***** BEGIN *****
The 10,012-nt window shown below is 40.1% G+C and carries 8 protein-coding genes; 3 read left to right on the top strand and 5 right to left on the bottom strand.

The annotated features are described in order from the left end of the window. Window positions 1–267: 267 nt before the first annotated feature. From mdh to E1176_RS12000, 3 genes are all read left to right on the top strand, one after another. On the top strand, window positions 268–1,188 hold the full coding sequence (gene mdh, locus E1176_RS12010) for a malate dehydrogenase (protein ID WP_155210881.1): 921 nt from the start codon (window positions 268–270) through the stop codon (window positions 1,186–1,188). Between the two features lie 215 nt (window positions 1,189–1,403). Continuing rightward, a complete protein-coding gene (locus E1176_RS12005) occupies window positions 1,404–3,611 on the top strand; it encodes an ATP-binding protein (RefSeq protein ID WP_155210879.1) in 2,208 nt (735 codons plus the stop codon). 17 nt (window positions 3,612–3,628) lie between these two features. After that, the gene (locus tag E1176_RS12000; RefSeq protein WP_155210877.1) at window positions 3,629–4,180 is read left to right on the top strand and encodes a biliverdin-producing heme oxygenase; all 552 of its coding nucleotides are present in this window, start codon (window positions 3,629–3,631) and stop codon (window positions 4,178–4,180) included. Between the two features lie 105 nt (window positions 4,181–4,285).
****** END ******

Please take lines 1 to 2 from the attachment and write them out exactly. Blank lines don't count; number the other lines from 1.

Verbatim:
The 10,012-nt window shown below is 40.1% G+C and carries 8 protein-coding genes; 3 read left to right on the top strand and 5 right to left on the bottom strand.

The annotated features are described in order from the left end of the window. Window positions 1–267: 267 nt before the first annotated feature. From mdh to E1176_RS12000, 3 genes are all read left to right on the top strand, one after another. On the top strand, window positions 268–1,188 hold the full coding sequence (gene mdh, locus E1176_RS12010) for a malate dehydrogenase (protein ID WP_155210881.1): 921 nt from the start codon (window positions 268–270) through the stop codon (window positions 1,186–1,188). Between the two features lie 215 nt (window positions 1,189–1,403). Continuing rightward, a complete protein-coding gene (locus E1176_RS12005) occupies window positions 1,404–3,611 on the top strand; it encodes an ATP-binding protein (RefSeq protein ID WP_155210879.1) in 2,208 nt (735 codons plus the stop codon). 17 nt (window positions 3,612–3,628) lie between these two features. After that, the gene (locus tag E1176_RS12000; RefSeq protein WP_155210877.1) at window positions 3,629–4,180 is read left to right on the top strand and encodes a biliverdin-producing heme oxygenase; all 552 of its coding nucleotides are present in this window, start codon (window positions 3,629–3,631) and stop codon (window positions 4,178–4,180) included. Between the two features lie 105 nt (window positions 4,181–4,285).